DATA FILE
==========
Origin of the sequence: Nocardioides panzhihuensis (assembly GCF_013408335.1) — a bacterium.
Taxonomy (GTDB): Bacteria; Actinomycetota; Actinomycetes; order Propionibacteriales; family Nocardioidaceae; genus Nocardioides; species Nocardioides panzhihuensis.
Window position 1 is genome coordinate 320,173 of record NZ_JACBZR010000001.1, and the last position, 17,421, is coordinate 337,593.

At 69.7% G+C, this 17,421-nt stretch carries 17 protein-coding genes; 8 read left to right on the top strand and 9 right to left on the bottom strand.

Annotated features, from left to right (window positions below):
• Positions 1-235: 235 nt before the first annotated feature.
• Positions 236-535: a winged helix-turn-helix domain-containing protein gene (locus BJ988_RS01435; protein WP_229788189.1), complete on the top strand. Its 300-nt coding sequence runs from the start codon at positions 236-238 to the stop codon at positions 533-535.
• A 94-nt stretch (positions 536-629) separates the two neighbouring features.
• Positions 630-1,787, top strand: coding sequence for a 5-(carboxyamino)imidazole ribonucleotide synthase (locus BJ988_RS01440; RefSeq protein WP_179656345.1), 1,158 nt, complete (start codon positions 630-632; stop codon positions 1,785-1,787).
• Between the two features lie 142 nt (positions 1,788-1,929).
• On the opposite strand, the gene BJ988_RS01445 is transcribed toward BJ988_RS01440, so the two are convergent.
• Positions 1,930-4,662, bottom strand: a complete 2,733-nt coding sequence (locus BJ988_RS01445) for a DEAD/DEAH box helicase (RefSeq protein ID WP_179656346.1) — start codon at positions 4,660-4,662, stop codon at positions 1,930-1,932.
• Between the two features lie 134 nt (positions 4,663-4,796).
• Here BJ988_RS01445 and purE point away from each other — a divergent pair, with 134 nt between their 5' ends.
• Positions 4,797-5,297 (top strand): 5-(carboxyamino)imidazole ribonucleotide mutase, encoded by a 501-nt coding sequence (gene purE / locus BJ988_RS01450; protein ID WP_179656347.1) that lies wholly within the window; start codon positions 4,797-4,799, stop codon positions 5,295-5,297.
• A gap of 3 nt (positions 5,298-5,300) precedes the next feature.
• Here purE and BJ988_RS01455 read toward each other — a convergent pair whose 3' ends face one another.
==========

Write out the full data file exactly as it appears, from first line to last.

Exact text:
Origin of the sequence: Nocardioides panzhihuensis (assembly GCF_013408335.1) — a bacterium.
Taxonomy (GTDB): Bacteria; Actinomycetota; Actinomycetes; order Propionibacteriales; family Nocardioidaceae; genus Nocardioides; species Nocardioides panzhihuensis.
Window position 1 is genome coordinate 320,173 of record NZ_JACBZR010000001.1, and the last position, 17,421, is coordinate 337,593.

At 69.7% G+C, this 17,421-nt stretch carries 17 protein-coding genes; 8 read left to right on the top strand and 9 right to left on the bottom strand.

Annotated features, from left to right (window positions below):
• Positions 1-235: 235 nt before the first annotated feature.
• Positions 236-535: a winged helix-turn-helix domain-containing protein gene (locus BJ988_RS01435; protein WP_229788189.1), complete on the top strand. Its 300-nt coding sequence runs from the start codon at positions 236-238 to the stop codon at positions 533-535.
• A 94-nt stretch (positions 536-629) separates the two neighbouring features.
• Positions 630-1,787, top strand: coding sequence for a 5-(carboxyamino)imidazole ribonucleotide synthase (locus BJ988_RS01440; RefSeq protein WP_179656345.1), 1,158 nt, complete (start codon positions 630-632; stop codon positions 1,785-1,787).
• Between the two features lie 142 nt (positions 1,788-1,929).
• On the opposite strand, the gene BJ988_RS01445 is transcribed toward BJ988_RS01440, so the two are convergent.
• Positions 1,930-4,662, bottom strand: a complete 2,733-nt coding sequence (locus BJ988_RS01445) for a DEAD/DEAH box helicase (RefSeq protein ID WP_179656346.1) — start codon at positions 4,660-4,662, stop codon at positions 1,930-1,932.
• Between the two features lie 134 nt (positions 4,663-4,796).
• Here BJ988_RS01445 and purE point away from each other — a divergent pair, with 134 nt between their 5' ends.
• Positions 4,797-5,297 (top strand): 5-(carboxyamino)imidazole ribonucleotide mutase, encoded by a 501-nt coding sequence (gene purE / locus BJ988_RS01450; protein ID WP_179656347.1) that lies wholly within the window; start codon positions 4,797-4,799, stop codon positions 5,295-5,297.
• A gap of 3 nt (positions 5,298-5,300) precedes the next feature.
• Here purE and BJ988_RS01455 read toward each other — a convergent pair whose 3' ends face one another.